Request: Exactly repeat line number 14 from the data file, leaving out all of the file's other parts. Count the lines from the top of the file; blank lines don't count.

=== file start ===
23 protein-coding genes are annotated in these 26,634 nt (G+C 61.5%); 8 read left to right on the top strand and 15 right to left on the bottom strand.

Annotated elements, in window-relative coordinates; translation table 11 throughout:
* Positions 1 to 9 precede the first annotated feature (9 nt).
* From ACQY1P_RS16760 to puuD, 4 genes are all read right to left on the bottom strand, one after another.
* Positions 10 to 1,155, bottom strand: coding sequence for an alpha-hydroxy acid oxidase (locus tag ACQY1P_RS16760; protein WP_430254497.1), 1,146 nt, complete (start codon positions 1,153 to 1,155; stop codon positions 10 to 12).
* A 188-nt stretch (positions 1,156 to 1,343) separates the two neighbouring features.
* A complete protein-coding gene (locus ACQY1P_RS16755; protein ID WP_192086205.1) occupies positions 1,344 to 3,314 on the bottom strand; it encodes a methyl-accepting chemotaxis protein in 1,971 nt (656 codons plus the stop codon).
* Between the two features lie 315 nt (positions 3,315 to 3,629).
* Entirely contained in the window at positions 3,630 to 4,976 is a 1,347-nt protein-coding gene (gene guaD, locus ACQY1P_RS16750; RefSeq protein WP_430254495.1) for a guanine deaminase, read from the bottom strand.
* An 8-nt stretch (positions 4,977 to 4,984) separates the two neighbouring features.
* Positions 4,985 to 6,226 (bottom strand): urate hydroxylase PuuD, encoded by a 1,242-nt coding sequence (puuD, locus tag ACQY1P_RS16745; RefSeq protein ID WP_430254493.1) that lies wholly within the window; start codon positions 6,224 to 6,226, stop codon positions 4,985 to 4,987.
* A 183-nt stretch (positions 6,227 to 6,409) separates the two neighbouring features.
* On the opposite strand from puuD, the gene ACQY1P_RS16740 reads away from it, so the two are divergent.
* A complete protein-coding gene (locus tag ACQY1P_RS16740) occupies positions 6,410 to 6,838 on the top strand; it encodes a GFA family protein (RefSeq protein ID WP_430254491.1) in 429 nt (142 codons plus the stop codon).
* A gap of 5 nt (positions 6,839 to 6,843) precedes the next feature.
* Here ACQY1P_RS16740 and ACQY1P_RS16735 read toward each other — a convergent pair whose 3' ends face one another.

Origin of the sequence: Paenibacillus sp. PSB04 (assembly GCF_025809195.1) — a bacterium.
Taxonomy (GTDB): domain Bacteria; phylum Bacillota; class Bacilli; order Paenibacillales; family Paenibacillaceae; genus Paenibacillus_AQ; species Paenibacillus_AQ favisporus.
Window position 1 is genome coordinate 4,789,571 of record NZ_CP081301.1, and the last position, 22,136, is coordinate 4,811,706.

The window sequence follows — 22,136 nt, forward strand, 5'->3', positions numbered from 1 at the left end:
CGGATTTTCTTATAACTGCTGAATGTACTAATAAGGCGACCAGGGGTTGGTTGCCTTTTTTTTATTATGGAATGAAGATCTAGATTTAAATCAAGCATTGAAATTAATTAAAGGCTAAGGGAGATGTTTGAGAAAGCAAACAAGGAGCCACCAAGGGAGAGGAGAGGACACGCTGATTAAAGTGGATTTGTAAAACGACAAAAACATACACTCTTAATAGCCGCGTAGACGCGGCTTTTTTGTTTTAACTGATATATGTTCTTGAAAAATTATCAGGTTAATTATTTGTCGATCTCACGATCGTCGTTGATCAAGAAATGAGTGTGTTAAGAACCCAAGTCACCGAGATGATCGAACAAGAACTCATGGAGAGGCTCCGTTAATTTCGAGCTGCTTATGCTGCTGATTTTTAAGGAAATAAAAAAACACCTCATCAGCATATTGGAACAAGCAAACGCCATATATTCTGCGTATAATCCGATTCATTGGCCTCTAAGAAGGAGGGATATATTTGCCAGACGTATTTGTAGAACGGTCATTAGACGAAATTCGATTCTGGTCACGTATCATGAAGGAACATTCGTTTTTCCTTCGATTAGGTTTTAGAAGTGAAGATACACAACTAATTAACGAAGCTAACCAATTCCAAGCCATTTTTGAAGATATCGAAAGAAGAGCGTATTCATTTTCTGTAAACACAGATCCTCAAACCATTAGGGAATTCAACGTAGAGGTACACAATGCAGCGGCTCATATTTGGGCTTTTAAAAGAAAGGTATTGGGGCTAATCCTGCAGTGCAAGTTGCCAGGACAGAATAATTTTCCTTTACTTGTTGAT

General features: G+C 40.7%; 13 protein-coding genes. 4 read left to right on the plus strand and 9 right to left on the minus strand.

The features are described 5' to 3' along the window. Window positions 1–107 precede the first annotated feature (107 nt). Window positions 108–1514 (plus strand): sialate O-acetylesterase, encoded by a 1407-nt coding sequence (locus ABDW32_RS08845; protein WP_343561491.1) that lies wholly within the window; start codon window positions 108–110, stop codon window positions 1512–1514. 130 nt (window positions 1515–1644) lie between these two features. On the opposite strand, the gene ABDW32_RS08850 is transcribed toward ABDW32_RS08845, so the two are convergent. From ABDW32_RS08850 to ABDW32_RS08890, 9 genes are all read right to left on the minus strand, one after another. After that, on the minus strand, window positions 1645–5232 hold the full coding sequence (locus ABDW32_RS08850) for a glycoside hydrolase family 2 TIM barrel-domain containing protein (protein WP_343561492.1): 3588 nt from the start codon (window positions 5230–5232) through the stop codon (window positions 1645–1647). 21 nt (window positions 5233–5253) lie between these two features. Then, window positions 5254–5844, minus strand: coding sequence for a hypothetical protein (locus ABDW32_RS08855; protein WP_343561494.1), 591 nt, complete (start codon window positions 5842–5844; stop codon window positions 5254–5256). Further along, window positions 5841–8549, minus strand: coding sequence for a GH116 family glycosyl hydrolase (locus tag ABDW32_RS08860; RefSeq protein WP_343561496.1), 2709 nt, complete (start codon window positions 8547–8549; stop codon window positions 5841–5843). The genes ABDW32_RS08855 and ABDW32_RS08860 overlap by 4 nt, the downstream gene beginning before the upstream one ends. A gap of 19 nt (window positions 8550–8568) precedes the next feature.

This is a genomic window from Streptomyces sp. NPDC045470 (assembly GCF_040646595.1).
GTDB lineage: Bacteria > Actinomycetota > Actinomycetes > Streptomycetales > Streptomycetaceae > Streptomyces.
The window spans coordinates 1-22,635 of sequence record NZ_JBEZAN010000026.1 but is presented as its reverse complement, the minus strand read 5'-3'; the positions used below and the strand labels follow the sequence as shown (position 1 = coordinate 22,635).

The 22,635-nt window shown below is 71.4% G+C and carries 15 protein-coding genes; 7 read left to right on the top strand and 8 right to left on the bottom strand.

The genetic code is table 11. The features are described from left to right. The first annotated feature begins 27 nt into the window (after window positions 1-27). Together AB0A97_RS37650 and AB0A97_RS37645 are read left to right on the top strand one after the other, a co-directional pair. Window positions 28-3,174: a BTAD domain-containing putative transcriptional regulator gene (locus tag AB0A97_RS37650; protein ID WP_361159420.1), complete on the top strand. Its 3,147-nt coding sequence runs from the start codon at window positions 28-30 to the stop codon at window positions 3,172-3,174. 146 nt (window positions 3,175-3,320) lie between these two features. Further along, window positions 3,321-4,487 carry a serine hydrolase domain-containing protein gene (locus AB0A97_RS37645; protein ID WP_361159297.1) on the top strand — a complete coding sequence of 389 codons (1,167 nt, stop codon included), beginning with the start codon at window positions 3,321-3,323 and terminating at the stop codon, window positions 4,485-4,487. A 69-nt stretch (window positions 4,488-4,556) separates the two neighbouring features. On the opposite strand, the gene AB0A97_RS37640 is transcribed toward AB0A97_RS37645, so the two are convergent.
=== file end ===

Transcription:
* A complete protein-coding gene (locus tag ACQY1P_RS16740) occupies positions 6,410 to 6,838 on the top strand; it encodes a GFA family protein (RefSeq protein ID WP_430254491.1) in 429 nt (142 codons plus the stop codon).